6/7/2010 By Peter Schlosser
However, I have noticed that much of the furniture we sell today bears a similarity to the likes of consumer electronics and clothing: It is disposable. I understand that not everyone can buy heirloom-quality goods. What bothers me is that we as an industry have shifted our focus away from selling good-quality furniture to selling wham-bam-thank-you-ma’am junk that inevitably fails in a short period of time, and we know it.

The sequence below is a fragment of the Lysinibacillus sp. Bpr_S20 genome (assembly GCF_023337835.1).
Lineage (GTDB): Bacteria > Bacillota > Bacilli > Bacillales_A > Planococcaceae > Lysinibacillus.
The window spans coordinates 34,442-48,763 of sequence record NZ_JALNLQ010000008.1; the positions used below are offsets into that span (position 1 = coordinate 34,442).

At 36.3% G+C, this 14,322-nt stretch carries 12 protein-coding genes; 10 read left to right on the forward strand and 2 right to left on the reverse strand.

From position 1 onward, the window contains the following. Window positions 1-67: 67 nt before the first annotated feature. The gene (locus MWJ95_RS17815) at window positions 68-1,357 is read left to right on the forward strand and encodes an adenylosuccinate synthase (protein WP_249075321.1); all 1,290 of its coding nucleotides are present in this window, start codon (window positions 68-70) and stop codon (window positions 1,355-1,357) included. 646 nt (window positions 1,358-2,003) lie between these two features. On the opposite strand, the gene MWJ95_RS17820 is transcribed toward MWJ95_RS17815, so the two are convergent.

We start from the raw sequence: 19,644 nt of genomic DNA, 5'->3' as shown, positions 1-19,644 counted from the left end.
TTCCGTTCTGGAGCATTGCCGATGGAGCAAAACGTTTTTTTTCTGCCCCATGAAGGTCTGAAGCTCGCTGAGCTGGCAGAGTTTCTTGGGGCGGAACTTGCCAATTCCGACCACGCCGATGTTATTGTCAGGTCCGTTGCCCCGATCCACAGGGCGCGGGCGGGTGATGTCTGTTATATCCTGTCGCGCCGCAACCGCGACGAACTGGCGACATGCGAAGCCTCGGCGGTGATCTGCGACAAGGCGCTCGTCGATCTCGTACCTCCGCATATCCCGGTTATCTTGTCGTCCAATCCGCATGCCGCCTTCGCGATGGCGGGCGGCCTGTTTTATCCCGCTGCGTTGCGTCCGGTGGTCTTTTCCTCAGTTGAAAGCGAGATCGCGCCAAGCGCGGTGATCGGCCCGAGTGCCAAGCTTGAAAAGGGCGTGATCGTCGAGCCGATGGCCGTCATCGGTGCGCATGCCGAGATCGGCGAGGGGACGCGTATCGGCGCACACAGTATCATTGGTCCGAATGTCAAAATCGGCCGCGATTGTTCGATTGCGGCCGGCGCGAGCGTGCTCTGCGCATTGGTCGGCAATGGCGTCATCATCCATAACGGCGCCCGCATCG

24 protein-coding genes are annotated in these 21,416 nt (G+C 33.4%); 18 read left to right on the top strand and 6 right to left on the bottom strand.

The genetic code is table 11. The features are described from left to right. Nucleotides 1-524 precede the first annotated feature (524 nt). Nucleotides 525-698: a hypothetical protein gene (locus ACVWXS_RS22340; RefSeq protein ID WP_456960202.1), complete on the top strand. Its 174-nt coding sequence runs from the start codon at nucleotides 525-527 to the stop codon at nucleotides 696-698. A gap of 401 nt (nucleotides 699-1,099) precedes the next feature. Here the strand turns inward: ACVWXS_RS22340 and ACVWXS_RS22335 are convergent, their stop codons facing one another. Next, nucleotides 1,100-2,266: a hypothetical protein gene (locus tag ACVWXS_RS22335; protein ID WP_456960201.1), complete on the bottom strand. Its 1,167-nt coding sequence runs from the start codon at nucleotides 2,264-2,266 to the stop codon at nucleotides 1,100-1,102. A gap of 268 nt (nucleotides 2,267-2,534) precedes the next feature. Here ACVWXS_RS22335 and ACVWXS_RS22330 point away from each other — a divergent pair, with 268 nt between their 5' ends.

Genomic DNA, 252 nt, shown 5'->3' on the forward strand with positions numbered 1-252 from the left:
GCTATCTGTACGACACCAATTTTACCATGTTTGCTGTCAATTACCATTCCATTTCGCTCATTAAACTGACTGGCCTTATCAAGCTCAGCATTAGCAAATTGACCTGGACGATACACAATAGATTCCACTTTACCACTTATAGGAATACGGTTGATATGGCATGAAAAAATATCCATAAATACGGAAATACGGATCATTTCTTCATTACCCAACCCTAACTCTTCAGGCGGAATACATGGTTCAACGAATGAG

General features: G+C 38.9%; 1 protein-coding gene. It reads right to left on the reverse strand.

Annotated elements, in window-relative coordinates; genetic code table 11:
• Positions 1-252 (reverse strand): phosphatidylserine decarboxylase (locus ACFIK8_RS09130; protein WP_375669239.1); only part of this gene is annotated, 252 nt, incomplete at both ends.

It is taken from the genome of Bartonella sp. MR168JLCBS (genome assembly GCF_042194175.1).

What does that say about us as retailers? I can only think of two reasons why a customer would decide to buy something inferior, like a cheap sofa, for example, with a useable lifespan of less than two years: They’re on a limited budget, or they don’t know any better. Given today’s economy, let’s set aside the former and focus on the latter. It’s a lot easier to push product when the price point is low (who can’t sell a sofa for $199?) and the margin is still reasonable enough to put it on the sales floor. China has put such a spit-shine on cheap goods that even relatively savvy consumers have a hard time distinguishing between high quality and low quality. The point is that the low-end product is costing you money and may inevitably destroy your business.
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